On June 30, thousands of the world’s leading asteroid experts will link up with hundreds of events scheduled to take place in cities across the globe. The occasion will mark this year’s installment of the annual Asteroid Day that began in 2015. Event organizers will be launching a new feature this year, with “the first-ever 24-hour broadcast about space” which will be hosted on YouTube.
In anticipation of the event, Professor Stephen Hawking has warned that the human race will have to start departing from Earth within the next 30 years to avoid being wiped out. While Hawking cited over-population and climate change as major reasons for why humans will no longer ba able to inhabit our only known home in the universe, he also stressed the imminence of an asteroid strike.
Professor Hawking was delivering a speech at the Starmus Science Festival in Norway when the world-renowned astrophysicist discussed the urgency of establishing colonies on the Moon and Mars. Hawking says a type of Noah’s Ark will have to be designed to take specimens of all biological life on Earth to another planet, where humans could hopefully create a new habitat.
“We have given our planet the disastrous gift of climate change, rising temperatures, the reducing of polar ice caps, deforestation and decimation of animal species.”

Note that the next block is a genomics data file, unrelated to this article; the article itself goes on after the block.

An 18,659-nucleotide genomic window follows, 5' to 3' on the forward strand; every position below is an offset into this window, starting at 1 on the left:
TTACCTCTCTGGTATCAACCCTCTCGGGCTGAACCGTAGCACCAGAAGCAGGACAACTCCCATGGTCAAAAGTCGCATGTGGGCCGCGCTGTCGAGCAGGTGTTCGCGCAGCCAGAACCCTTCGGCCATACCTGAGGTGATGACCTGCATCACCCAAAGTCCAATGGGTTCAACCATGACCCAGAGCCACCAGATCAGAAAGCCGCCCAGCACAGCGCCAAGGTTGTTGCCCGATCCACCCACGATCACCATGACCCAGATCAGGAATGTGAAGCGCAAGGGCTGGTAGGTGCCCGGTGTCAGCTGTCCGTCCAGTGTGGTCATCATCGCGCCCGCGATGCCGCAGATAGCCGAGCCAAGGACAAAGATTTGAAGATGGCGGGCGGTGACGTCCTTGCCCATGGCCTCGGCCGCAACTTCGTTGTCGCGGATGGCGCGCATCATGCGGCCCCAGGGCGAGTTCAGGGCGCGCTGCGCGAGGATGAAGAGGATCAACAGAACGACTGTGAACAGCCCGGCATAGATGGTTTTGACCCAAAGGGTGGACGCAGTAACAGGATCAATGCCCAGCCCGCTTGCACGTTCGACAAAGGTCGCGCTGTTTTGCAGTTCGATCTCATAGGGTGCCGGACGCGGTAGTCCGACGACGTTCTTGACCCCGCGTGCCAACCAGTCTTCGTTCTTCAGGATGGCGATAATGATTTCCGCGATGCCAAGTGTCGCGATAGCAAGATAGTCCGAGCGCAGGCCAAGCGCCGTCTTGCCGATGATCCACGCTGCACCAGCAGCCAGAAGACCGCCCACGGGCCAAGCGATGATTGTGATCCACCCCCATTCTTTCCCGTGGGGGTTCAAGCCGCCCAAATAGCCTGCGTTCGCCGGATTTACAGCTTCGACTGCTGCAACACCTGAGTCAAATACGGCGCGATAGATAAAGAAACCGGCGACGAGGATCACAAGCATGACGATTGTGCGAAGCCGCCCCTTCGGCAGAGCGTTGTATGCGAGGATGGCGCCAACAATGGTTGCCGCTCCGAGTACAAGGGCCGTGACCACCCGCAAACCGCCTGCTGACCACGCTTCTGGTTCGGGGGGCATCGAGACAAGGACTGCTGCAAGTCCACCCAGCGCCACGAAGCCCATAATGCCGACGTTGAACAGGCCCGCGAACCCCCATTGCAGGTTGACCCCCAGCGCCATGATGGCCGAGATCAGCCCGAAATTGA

As reported by The Telegraph, Professor Hawkings warned that, apart from climate change and over-population, it is only a matter of time before our planet is destroyed by an asteroid attack. While describing planet Earth as a “cosmic sloth,” Hawking said that the “threats are too big and too numerous” to delay our inevitable departure into different parts of space.
“I am convinced that humans need to leave earth. The Earth is becoming too small for us, our physical resources are being drained at an alarming rate.”
The prolific astrophysicist believes that the Moon and Mars are the most viable options to use as temporary bases from which to develop the technology to venture far deeper into the outer reaches of our solar system. According to Professor Hawing, the ultimate goal would be to reach Alpha Centauri, where astronomers and scientist have identified Proxima B as a planet that is potentially very similar to Earth.
— Dave Dickinson (@Astroguyz) June 20, 2017
If humans remain on the planet we risk being utterly annihilated, the professor warned, and added that “this is not science fiction, it is guaranteed by the laws of physics and probability.”
The idea of deep space travel has long been occupying the minds of creatives in Hollywood, producing countless films and television series imagining what such a voyage would encompass. Well, fans of science fiction, and more particularly Star Trek, will be pleased to know that Professor Hawking believes those imagined technologies may be the very inventions that will propel us further into “the final frontier.”
Hawking confirmed that humans already possess the abilities to build nuclear fusion-powered spaceships that would be propelled by light. Much like the matter-antimatter reactors used in the Star Trek ship, the Enterprise. Inevitably humans will be able to travel at light-speed.
A Russian billionaire philanthropist, Yuri Milner, is already financing a pioneering project that will send a fleet of nano spacecraft – no larger than an iPhone – to Alpha Centauri which is 4.37 light-years away.